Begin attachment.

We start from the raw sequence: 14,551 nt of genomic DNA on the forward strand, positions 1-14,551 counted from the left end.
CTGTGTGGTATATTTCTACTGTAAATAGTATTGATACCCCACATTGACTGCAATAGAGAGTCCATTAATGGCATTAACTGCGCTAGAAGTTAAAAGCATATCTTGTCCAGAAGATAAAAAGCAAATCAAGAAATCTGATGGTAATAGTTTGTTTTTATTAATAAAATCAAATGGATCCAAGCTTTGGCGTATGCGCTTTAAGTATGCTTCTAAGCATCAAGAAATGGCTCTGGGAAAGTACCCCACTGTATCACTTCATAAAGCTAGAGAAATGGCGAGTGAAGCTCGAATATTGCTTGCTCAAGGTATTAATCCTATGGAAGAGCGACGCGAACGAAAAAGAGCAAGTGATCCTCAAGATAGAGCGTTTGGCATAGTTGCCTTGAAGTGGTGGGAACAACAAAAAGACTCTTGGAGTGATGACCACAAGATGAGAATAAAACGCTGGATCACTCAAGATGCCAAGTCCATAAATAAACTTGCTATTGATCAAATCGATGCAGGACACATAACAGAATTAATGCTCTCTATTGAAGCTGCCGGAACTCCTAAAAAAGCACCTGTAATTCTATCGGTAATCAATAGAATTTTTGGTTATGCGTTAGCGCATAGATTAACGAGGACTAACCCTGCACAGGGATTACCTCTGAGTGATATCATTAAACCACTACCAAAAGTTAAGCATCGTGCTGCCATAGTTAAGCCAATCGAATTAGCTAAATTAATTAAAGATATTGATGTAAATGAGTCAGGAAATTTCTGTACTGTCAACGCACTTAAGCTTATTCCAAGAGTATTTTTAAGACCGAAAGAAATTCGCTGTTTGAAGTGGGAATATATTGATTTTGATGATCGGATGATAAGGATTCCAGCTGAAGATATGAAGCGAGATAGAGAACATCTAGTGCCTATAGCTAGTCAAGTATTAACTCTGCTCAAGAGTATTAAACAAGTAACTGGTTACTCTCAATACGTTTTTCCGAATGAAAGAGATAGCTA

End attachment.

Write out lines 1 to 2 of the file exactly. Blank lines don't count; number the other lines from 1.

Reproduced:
We start from the raw sequence: 14,551 nt of genomic DNA on the forward strand, positions 1-14,551 counted from the left end.
CTGTGTGGTATATTTCTACTGTAAATAGTATTGATACCCCACATTGACTGCAATAGAGAGTCCATTAATGGCATTAACTGCGCTAGAAGTTAAAAGCATATCTTGTCCAGAAGATAAAAAGCAAATCAAGAAATCTGATGGTAATAGTTTGTTTTTATTAATAAAATCAAATGGATCCAAGCTTTGGCGTATGCGCTTTAAGTATGCTTCTAAGCATCAAGAAATGGCTCTGGGAAAGTACCCCACTGTATCACTTCATAAAGCTAGAGAAATGGCGAGTGAAGCTCGAATATTGCTTGCTCAAGGTATTAATCCTATGGAAGAGCGACGCGAACGAAAAAGAGCAAGTGATCCTCAAGATAGAGCGTTTGGCATAGTTGCCTTGAAGTGGTGGGAACAACAAAAAGACTCTTGGAGTGATGACCACAAGATGAGAATAAAACGCTGGATCACTCAAGATGCCAAGTCCATAAATAAACTTGCTATTGATCAAATCGATGCAGGACACATAACAGAATTAATGCTCTCTATTGAAGCTGCCGGAACTCCTAAAAAAGCACCTGTAATTCTATCGGTAATCAATAGAATTTTTGGTTATGCGTTAGCGCATAGATTAACGAGGACTAACCCTGCACAGGGATTACCTCTGAGTGATATCATTAAACCACTACCAAAAGTTAAGCATCGTGCTGCCATAGTTAAGCCAATCGAATTAGCTAAATTAATTAAAGATATTGATGTAAATGAGTCAGGAAATTTCTGTACTGTCAACGCACTTAAGCTTATTCCAAGAGTATTTTTAAGACCGAAAGAAATTCGCTGTTTGAAGTGGGAATATATTGATTTTGATGATCGGATGATAAGGATTCCAGCTGAAGATATGAAGCGAGATAGAGAACATCTAGTGCCTATAGCTAGTCAAGTATTAACTCTGCTCAAGAGTATTAAACAAGTAACTGGTTACTCTCAATACGTTTTTCCGAATGAAAGAGATAGCTA